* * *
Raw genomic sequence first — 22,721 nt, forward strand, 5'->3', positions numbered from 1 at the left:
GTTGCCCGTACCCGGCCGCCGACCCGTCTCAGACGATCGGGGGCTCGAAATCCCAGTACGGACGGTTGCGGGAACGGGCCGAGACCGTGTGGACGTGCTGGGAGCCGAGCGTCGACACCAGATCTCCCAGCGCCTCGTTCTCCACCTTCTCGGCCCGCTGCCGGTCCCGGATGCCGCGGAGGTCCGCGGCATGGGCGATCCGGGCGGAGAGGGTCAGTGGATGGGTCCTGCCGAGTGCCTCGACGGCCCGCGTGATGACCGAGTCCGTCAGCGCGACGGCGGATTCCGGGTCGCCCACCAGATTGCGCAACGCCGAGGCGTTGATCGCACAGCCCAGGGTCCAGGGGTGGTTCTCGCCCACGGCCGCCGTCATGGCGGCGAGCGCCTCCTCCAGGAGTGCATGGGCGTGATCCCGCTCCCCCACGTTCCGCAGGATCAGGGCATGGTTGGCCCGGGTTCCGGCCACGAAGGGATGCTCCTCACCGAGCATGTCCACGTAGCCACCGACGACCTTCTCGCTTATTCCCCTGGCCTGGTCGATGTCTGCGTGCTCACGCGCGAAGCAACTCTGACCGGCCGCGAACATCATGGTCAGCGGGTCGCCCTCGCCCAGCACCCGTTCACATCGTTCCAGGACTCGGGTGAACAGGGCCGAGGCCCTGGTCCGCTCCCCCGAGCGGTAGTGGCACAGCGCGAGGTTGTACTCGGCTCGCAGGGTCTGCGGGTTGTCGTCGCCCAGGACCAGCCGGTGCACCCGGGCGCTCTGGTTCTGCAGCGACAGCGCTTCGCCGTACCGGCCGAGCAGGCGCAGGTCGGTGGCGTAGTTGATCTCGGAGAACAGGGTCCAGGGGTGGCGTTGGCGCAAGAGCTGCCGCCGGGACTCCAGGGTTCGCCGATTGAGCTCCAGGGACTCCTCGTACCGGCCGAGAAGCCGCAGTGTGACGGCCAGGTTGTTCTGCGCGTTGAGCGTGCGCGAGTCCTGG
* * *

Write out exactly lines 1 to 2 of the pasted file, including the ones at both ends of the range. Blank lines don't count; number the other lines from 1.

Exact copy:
Raw genomic sequence first — 22,721 nt, forward strand, 5'->3', positions numbered from 1 at the left:
GTTGCCCGTACCCGGCCGCCGACCCGTCTCAGACGATCGGGGGCTCGAAATCCCAGTACGGACGGTTGCGGGAACGGGCCGAGACCGTGTGGACGTGCTGGGAGCCGAGCGTCGACACCAGATCTCCCAGCGCCTCGTTCTCCACCTTCTCGGCCCGCTGCCGGTCCCGGATGCCGCGGAGGTCCGCGGCATGGGCGATCCGGGCGGAGAGGGTCAGTGGATGGGTCCTGCCGAGTGCCTCGACGGCCCGCGTGATGACCGAGTCCGTCAGCGCGACGGCGGATTCCGGGTCGCCCACCAGATTGCGCAACGCCGAGGCGTTGATCGCACAGCCCAGGGTCCAGGGGTGGTTCTCGCCCACGGCCGCCGTCATGGCGGCGAGCGCCTCCTCCAGGAGTGCATGGGCGTGATCCCGCTCCCCCACGTTCCGCAGGATCAGGGCATGGTTGGCCCGGGTTCCGGCCACGAAGGGATGCTCCTCACCGAGCATGTCCACGTAGCCACCGACGACCTTCTCGCTTATTCCCCTGGCCTGGTCGATGTCTGCGTGCTCACGCGCGAAGCAACTCTGACCGGCCGCGAACATCATGGTCAGCGGGTCGCCCTCGCCCAGCACCCGTTCACATCGTTCCAGGACTCGGGTGAACAGGGCCGAGGCCCTGGTCCGCTCCCCCGAGCGGTAGTGGCACAGCGCGAGGTTGTACTCGGCTCGCAGGGTCTGCGGGTTGTCGTCGCCCAGGACCAGCCGGTGCACCCGGGCGCTCTGGTTCTGCAGCGACAGCGCTTCGCCGTACCGGCCGAGCAGGCGCAGGTCGGTGGCGTAGTTGATCTCGGAGAACAGGGTCCAGGGGTGGCGTTGGCGCAAGAGCTGCCGCCGGGACTCCAGGGTTCGCCGATTGAGCTCCAGGGACTCCTCGTACCGGCCGAGAAGCCGCAGTGTGACGGCCAGGTTGTTCTGCGCGTTGAGCGTGCGCGAGTCCTGG